Today is Earth Day.
Established by Senator Gaylord Nelson and some college students back in 1970, Earth Day records and honors a moment when many Americans decided to honor their home and make a personal commitment to protect it. At its root, Earth Day encourages a shift away from the ideal of domination to one of care-taking.
Earth Day offers an alternative vision to the religious and secular insanity that sees our proper role as lords and masters of “creation.” It is one of the finest legacies of the Sixties.
It is hard today to imagine the wild schemes to treat our planet as a stone on which human elites would carve the sculptures of their choice, an attitude that dominated the early 1960s. There were serious proposals to cut the tops off the hills around San Francisco Bay and use the fill to build subdivisions by filling in the Bay. There were plans to detonate an atomic bomb under part of Panama and to build a sea level canal instantaneously. Others sought to dam Alaska’s Yukon River to make the biggest reservoir of all time. The Bureau of Reclamation and the private interests supporting it advocated damming the Grand Canyon. America then was as drunk on the power of technology as it is drunk today on the power of violence. Their common denominator is power, but back then at least the visions were positive.
Earth Day and what it represents reminds us of an alternative that never departs. It reminds us there is a larger context to human life than our power to anonymously kill others on the other side of the globe, larger than the egos of our political and industrial elites, larger even than the fantasies of those who would ultimately make the universe their toy.
We can access at least a taste of this alternative any time we take a hike or even walk through a garden. As Pagans most of us honor this alternative when we honor the powers of earthly existence: the Wheel of the Year and the primal dance of Feminine and Masculine through our lives, a dance that reaches its climax in love, harmony, and beauty. In this alternative our power serves deepening our immersion in beauty, in peace, and in appreciating our relationships with the other-than-human as well as the human world.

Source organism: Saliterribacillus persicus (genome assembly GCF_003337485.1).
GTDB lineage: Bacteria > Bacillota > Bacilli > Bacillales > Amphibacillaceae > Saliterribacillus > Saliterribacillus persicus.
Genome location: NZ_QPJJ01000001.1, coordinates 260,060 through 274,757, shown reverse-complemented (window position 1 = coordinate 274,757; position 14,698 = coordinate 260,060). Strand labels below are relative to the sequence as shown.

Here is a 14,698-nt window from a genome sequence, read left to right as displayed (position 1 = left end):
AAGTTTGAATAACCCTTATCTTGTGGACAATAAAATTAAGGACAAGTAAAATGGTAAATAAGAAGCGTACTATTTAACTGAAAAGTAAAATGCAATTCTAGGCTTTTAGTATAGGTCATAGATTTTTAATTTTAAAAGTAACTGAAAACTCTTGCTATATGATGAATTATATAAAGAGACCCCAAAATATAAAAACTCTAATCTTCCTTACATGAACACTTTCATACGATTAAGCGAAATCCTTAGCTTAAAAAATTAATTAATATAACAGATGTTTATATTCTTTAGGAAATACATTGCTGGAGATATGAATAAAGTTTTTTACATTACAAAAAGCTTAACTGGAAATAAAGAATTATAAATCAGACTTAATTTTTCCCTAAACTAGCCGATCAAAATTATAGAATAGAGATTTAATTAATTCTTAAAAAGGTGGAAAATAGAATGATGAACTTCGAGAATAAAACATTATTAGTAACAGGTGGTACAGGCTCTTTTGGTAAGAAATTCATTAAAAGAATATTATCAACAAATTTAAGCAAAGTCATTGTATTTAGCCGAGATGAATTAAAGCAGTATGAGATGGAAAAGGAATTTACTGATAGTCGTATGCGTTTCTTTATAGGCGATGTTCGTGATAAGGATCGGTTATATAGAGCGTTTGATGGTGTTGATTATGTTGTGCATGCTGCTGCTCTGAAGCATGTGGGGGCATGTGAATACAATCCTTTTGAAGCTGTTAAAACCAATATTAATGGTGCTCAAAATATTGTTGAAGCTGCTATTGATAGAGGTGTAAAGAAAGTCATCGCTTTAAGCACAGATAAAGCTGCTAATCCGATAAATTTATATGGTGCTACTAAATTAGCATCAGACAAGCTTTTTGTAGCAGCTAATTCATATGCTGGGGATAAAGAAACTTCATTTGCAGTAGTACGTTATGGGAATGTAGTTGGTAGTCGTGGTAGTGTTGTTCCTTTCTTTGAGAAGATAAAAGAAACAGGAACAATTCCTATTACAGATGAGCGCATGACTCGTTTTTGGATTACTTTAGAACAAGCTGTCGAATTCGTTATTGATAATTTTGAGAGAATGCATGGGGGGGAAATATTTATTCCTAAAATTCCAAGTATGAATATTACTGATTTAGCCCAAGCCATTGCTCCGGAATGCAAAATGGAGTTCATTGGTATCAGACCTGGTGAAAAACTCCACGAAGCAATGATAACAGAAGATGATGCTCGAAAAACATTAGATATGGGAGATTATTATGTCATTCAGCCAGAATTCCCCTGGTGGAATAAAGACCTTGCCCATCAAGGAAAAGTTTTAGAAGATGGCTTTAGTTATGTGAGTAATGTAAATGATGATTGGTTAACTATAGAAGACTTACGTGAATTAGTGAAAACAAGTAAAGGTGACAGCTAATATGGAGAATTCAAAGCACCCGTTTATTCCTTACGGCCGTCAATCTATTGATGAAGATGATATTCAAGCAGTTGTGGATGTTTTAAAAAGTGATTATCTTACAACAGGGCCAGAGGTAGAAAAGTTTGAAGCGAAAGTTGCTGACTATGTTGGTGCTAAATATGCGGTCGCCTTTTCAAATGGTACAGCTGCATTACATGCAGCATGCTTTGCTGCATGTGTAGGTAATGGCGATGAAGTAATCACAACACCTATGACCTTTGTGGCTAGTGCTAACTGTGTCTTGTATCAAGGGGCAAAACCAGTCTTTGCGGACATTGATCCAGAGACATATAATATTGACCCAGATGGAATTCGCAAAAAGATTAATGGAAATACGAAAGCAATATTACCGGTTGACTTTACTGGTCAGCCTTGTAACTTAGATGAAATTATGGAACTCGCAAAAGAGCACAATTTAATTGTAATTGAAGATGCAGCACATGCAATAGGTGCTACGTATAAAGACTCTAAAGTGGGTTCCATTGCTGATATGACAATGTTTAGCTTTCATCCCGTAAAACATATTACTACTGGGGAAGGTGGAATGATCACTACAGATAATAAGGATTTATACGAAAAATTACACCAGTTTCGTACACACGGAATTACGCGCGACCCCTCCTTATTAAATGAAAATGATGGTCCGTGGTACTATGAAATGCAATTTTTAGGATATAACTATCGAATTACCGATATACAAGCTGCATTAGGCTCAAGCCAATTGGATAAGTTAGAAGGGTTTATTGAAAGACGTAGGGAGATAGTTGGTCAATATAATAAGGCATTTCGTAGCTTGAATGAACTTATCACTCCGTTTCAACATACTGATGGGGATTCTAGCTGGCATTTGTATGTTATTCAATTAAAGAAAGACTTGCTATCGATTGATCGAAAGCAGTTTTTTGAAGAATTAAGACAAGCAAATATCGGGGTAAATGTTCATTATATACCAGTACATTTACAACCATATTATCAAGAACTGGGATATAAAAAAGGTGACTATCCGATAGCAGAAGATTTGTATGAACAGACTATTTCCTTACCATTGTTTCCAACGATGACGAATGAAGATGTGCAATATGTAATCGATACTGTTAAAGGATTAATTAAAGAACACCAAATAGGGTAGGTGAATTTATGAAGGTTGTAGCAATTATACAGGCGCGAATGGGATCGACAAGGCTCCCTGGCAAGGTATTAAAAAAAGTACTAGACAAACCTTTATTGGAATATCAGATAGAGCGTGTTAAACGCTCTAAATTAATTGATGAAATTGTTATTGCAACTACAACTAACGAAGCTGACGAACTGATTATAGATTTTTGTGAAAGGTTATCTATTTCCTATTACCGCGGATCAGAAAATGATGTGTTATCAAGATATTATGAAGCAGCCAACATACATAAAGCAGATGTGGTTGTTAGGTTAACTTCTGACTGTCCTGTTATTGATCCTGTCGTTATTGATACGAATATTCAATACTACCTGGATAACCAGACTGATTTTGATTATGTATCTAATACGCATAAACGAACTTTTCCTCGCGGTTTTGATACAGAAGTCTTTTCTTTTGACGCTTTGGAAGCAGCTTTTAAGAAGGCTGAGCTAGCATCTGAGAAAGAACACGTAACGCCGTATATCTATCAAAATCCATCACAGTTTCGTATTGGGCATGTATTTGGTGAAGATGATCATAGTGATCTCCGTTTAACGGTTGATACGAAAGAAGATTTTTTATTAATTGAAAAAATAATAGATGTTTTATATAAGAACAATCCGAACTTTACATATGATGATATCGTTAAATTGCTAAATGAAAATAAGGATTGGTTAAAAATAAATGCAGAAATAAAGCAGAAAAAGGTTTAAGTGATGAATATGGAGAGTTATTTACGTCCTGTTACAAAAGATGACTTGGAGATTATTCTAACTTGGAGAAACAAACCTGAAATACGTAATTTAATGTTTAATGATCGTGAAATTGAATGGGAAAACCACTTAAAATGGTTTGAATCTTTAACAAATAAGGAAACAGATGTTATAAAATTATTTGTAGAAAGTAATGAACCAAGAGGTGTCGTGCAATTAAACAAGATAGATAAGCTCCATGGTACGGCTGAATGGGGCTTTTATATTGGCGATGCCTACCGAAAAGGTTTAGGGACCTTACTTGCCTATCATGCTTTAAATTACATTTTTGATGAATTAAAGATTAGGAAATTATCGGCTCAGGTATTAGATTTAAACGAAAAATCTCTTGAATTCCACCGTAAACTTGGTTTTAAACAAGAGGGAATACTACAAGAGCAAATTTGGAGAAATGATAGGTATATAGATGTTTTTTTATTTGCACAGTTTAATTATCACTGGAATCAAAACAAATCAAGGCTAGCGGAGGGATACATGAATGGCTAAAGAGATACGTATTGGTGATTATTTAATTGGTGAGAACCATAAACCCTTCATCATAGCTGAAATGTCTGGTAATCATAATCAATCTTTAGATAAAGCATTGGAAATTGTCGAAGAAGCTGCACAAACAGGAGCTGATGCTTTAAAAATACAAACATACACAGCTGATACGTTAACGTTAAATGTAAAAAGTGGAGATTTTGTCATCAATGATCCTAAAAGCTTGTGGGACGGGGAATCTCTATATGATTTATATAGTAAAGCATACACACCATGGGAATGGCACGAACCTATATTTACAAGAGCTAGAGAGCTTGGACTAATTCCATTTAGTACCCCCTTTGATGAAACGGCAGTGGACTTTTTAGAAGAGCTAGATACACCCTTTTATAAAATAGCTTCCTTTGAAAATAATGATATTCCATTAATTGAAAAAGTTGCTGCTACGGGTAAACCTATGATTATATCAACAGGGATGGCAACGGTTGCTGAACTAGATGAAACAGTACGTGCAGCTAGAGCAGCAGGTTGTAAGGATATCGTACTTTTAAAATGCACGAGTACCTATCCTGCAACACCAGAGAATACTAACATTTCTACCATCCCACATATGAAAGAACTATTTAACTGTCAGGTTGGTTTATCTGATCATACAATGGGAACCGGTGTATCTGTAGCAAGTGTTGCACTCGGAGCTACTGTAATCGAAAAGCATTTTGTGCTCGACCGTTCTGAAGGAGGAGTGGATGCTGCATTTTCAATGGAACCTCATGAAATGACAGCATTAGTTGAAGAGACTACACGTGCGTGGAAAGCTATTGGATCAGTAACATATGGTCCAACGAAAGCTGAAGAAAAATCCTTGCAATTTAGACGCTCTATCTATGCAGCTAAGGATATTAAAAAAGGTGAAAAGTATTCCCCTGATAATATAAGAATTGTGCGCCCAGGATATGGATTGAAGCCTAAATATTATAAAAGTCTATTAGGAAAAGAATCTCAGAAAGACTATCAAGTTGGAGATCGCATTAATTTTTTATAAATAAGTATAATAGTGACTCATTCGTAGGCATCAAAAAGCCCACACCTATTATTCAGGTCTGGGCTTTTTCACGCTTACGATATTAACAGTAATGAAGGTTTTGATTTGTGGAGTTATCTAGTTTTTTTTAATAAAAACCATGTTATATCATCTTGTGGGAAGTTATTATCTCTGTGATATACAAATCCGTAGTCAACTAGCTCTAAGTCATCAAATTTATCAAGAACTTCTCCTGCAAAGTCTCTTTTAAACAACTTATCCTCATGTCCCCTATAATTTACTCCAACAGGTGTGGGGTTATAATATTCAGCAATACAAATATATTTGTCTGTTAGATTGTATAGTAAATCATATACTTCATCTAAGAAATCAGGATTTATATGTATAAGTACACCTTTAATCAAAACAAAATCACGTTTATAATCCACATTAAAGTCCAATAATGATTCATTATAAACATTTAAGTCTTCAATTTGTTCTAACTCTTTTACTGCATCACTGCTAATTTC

Heart and Power are two eternal poles within human beings, pulling in different directions. Our challenge is to bring them into harmony. The heart connects with spirit, which is inexhaustible; power connects with the mundane, the world where survival requires meeting our needs. To live well we need both to be in harmony. Everything rides on their relationship.
For better or for worse when heart is everything we are no longer able to live well on this earth. But when power is everything we are not able to live at all on this earth for very long. To live well we must walk a balance, one of harmony.
To my mind the degree to which Earth Day is honored is a good indicator of the balance in how we exist as a society. As with individuals, when America’s collective heart is growing, so too is concern and love for our earth. Power therefore becomes increasingly the servant of heart. But when the relations are reversed, and the smaller context of power seeks to squeeze the larger one of heart into its bounds, the result is inhuman as well as ultimately suicidal.
Inhuman because we are more than power, and that part of us that is more is crushed and distorted. This happens regardless of what religious frosting the society (or the individual) sports to try and show off its pretended virtues.
Suicidal because power is ultimately motivated by fear our needs will not be met. When it becomes everything it is because we have become consumed by fear, fear of the earth, fear of other peoples, fear of Americans who are different from us, and ultimately fear of everyone because at some point everyone is different from us. We are intrinsically beings of relationship, and when our relationships become threats unless subject to our power, we tear at one another and destroy ourselves and the context that sustains us.
Earth Day is a reminder for a civilization long grown blind towards the rest of the world, a reminder that we are not the only beings that matter and that just because we have the power to do something does not mean we should do it.
Take a hike or visit a park or garden. Open yourself to the more-than-human and remind yourself experientially that without it, without being able to immerse ourselves within it, we are less-than-human.